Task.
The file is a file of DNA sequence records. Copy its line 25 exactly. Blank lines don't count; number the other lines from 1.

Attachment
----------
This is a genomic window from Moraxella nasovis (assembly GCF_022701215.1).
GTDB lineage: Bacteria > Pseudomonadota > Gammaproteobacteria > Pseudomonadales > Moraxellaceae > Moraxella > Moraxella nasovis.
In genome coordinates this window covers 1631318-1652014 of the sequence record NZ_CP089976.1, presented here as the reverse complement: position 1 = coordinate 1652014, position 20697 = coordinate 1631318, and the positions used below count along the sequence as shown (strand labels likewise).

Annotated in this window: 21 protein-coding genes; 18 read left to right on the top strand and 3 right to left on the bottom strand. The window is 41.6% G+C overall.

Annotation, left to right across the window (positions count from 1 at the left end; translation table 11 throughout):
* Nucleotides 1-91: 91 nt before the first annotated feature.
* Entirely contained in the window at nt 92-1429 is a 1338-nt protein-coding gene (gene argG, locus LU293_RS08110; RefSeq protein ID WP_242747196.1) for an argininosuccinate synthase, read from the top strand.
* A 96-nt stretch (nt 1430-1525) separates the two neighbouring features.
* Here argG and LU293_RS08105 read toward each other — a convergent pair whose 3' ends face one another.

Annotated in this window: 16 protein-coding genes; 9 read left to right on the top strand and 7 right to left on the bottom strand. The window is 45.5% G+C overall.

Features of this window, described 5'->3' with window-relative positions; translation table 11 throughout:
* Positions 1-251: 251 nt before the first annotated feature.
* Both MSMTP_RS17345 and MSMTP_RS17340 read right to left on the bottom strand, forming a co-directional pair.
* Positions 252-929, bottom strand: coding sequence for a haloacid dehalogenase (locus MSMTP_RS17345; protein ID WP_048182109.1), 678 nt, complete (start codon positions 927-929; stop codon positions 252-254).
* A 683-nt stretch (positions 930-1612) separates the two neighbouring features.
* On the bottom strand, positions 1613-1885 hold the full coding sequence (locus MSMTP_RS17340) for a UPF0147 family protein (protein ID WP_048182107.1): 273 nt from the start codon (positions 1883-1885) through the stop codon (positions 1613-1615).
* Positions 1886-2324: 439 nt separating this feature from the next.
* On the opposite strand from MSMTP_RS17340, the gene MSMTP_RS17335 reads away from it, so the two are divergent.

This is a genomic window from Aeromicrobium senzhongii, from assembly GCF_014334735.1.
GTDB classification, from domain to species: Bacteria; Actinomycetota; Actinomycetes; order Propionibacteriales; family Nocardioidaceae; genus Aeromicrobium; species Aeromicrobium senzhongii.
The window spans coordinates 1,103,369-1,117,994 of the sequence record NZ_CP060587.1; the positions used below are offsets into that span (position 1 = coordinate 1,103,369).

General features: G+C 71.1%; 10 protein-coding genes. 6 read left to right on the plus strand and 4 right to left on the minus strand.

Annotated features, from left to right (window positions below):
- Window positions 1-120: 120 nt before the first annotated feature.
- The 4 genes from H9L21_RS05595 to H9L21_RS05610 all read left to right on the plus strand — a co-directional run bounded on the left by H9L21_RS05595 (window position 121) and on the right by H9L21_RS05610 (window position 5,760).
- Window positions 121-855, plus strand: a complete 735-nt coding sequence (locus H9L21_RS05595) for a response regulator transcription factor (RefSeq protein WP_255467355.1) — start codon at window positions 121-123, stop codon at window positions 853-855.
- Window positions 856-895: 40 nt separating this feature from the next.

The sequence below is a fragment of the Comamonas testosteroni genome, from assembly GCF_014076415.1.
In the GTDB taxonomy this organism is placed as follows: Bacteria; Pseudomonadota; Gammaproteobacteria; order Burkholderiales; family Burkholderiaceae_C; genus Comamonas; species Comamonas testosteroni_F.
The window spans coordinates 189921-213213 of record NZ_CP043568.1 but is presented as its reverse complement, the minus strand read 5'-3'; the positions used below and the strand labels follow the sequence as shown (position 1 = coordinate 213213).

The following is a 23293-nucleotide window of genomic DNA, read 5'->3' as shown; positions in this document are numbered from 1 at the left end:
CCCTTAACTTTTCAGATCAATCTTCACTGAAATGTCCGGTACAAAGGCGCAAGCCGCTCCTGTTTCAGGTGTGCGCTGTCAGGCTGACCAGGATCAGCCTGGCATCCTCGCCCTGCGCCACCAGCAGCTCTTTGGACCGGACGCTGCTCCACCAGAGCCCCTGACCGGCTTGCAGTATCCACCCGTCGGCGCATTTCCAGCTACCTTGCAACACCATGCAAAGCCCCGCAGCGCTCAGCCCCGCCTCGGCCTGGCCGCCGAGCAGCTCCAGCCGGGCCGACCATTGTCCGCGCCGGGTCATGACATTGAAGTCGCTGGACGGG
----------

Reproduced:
- The 4 genes from H9L21_RS05595 to H9L21_RS05610 all read left to right on the plus strand — a co-directional run bounded on the left by H9L21_RS05595 (window position 121) and on the right by H9L21_RS05610 (window position 5,760).